Accounting for temperature-dependent sex determination in<br/><br/>crocodilians using delay differential equations

Friday, April 3, 2009 - 2:30pm - 3:00pm
EE/CS 3-180
Angela Gallegos (Occidental College)
The crocodilia have multiple interesting characteristics that
affect their population dynamics. They are among several
reptile species which exhibit temperature-dependent sex
determination (TSD) in which the temperature of egg
incubation determines the sex of the hatchlings. Their life
parameters, specifically birth and death rates, exhibit
strong age-dependence. We develop delay-differential equation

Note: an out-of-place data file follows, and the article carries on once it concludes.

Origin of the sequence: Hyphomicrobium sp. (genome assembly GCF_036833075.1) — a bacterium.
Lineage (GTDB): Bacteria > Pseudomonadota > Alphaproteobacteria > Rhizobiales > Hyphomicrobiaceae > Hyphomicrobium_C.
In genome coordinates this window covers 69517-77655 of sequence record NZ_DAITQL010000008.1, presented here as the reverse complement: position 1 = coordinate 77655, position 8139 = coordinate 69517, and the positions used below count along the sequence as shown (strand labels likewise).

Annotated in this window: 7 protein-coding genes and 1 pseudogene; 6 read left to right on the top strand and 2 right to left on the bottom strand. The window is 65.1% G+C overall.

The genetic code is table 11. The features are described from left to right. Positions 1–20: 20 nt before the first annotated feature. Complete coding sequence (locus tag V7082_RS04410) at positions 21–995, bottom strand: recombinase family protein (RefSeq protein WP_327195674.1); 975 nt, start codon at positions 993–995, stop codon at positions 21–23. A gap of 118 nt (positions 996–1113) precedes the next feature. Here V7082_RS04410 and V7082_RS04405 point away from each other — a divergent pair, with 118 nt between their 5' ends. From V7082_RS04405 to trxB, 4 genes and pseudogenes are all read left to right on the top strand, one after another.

(DDE) models describing the evolution of a crocodilian
population. In using the delay formulation, we are able to
account for both the TSD and the age-dependence of the life
parameters while maintaining some analytical tractability. In
our single-delay model we also find an equilibrium point and
prove its local asymptotic stability. We numerically solve
the different models and investigate the effects of multiple
delays on the age structure of the population as well as the
sex ratio of the population. For all models we obtain very
strong agreement with the age structure of crocodilian
population data as reported in Smith and Webb (Aust. Wild.
Res. 12, 541–554, 1985). We also obtain reasonable values for
the sex ratio of the simulated population. This is joint
work with Tenecia Plummer, David Uminsky, Cinthia Vega, Clare
Wickman and Michael Zawoiski.
MSC Code: